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Prostate. 2006 Nov 1;66(15):1664-73.

Prostate cancer metastasis: role of the host microenvironment in promoting epithelial to mesenchymal transition and increased bone and adrenal gland metastasis.

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  • 1Department of Urology, Molecular Urology and Therapeutics Program, Emory University School of Medicine, Atlanta, Georgia 30322, USA.



The ARCaP cell line was established from the ascites fluid of a patient with metastatic prostate cancer. This study characterized the host microenvironmental role in cancer progression, epithelial to mesenchymal transition (EMT), and bone and adrenal metastasis in parental ARCaP and its derived cell subclones.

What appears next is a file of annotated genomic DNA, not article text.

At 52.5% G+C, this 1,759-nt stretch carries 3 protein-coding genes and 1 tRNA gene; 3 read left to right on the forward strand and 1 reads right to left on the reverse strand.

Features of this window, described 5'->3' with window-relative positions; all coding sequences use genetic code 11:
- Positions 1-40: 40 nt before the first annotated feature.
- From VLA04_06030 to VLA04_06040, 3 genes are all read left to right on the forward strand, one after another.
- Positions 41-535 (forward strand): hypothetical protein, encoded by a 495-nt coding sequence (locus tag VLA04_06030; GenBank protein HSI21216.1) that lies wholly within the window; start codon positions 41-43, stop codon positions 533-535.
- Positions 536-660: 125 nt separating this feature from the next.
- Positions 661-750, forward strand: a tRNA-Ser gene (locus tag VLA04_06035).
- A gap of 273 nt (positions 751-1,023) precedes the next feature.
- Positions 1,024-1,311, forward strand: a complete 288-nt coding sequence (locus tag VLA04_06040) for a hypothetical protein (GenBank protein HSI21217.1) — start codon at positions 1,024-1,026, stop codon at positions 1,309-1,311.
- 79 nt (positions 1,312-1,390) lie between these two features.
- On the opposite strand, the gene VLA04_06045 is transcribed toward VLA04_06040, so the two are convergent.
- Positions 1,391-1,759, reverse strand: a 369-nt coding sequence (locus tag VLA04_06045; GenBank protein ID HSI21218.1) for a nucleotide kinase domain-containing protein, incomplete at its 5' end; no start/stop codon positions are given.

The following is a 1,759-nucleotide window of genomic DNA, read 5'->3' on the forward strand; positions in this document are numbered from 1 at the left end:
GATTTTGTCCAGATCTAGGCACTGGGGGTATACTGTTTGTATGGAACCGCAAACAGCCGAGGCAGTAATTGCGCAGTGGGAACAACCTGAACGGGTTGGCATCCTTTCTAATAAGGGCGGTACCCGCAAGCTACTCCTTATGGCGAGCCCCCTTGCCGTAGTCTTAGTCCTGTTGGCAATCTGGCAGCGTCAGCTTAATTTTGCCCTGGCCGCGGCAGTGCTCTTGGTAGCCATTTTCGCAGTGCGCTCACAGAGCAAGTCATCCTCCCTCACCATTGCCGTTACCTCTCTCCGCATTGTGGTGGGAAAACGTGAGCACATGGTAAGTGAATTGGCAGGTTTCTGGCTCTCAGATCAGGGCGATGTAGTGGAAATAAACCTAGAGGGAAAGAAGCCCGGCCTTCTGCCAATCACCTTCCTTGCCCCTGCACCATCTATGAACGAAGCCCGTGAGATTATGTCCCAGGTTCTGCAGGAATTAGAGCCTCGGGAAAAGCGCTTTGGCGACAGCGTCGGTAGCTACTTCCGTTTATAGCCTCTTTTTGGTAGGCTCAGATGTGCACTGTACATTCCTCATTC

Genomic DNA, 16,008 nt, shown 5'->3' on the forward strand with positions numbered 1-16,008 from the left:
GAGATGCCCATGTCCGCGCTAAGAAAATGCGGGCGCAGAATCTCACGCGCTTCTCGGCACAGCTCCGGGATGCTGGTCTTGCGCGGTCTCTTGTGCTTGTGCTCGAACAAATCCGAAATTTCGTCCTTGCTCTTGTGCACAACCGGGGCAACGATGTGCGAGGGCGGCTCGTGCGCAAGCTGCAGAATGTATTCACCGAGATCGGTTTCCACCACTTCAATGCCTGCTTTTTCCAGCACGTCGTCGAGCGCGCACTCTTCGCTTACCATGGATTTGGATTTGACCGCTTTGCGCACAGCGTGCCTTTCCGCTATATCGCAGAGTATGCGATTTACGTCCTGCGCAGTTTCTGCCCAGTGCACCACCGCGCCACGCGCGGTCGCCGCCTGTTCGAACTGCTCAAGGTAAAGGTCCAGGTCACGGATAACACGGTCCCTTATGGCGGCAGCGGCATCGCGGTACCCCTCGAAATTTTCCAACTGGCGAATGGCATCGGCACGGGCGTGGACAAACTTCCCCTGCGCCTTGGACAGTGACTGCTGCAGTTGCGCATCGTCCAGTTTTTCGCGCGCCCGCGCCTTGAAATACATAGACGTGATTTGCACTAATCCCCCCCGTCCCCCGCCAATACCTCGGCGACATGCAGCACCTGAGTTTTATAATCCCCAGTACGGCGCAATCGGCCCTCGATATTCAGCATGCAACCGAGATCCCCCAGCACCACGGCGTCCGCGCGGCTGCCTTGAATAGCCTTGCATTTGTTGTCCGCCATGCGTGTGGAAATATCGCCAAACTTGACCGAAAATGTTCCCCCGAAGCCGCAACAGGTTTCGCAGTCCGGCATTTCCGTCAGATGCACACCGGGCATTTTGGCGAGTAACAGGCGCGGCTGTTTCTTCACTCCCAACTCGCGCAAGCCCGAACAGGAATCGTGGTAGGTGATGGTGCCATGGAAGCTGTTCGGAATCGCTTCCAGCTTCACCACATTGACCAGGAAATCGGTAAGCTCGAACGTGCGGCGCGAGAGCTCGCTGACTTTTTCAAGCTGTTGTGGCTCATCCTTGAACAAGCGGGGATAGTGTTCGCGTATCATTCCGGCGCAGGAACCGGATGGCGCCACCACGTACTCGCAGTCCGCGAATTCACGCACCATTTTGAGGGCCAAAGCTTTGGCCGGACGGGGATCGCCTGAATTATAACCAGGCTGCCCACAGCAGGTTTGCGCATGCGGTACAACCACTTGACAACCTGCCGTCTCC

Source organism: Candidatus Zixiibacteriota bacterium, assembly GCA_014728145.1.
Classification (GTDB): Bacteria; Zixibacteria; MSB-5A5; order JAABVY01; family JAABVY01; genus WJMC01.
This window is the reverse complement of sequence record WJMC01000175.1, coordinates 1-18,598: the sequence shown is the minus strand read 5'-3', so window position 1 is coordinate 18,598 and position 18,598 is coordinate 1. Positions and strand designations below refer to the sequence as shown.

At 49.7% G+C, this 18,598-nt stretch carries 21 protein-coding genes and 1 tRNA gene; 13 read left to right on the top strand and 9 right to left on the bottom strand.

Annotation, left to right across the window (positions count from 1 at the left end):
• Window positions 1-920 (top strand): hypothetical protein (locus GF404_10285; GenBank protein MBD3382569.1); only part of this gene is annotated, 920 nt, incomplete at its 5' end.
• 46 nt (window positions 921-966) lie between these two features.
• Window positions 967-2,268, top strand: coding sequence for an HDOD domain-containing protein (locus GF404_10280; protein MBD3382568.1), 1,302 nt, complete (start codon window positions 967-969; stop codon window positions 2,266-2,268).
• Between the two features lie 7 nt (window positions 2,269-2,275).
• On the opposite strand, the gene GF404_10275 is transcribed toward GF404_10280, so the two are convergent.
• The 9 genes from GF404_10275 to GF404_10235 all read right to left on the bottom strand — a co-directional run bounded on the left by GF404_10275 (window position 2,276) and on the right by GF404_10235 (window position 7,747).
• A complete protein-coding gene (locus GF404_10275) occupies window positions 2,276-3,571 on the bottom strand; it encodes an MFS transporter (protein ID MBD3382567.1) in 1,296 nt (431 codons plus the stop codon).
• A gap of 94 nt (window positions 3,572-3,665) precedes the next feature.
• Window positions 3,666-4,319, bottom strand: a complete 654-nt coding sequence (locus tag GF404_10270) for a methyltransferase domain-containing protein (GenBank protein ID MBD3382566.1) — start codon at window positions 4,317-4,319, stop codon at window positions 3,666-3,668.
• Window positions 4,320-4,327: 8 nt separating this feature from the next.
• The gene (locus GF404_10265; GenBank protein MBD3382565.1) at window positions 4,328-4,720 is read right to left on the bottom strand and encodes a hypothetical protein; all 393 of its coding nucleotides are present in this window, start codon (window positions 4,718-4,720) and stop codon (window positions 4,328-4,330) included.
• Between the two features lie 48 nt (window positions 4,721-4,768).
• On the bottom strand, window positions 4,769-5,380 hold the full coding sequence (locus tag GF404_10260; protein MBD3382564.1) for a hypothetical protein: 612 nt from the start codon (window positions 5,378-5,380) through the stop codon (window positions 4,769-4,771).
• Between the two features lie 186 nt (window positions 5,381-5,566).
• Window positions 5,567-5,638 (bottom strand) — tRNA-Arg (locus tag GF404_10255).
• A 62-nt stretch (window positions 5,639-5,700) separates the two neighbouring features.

Cytogenetic profiles, growth, migration, invasion, cellular interaction, drug sensitivities, and gene expression of ARCaP cell subclones were compared. In vivo gene expression, behavior, and metastasis of ARCaP subclones were analyzed by serial intracardiac injections into SCID mice.


ARCaP(E) cells, with cobblestone morphology, underwent EMT through cellular interaction with host bone and adrenal gland. Lineage-derived ARCaP(M) cells, with spindle-shape fibroblastic morphology, exhibited decreased cell adhesion and increased metastasis to bone and adrenal gland. Cytogenetic analyses of parental and ARCaP subclones confirmed their clonality.


ARCaP uniquely models the molecular basis of prostate cancer bone and adrenal metastases and epithelial to mesenchymal transition.

[PubMed - indexed for MEDLINE]
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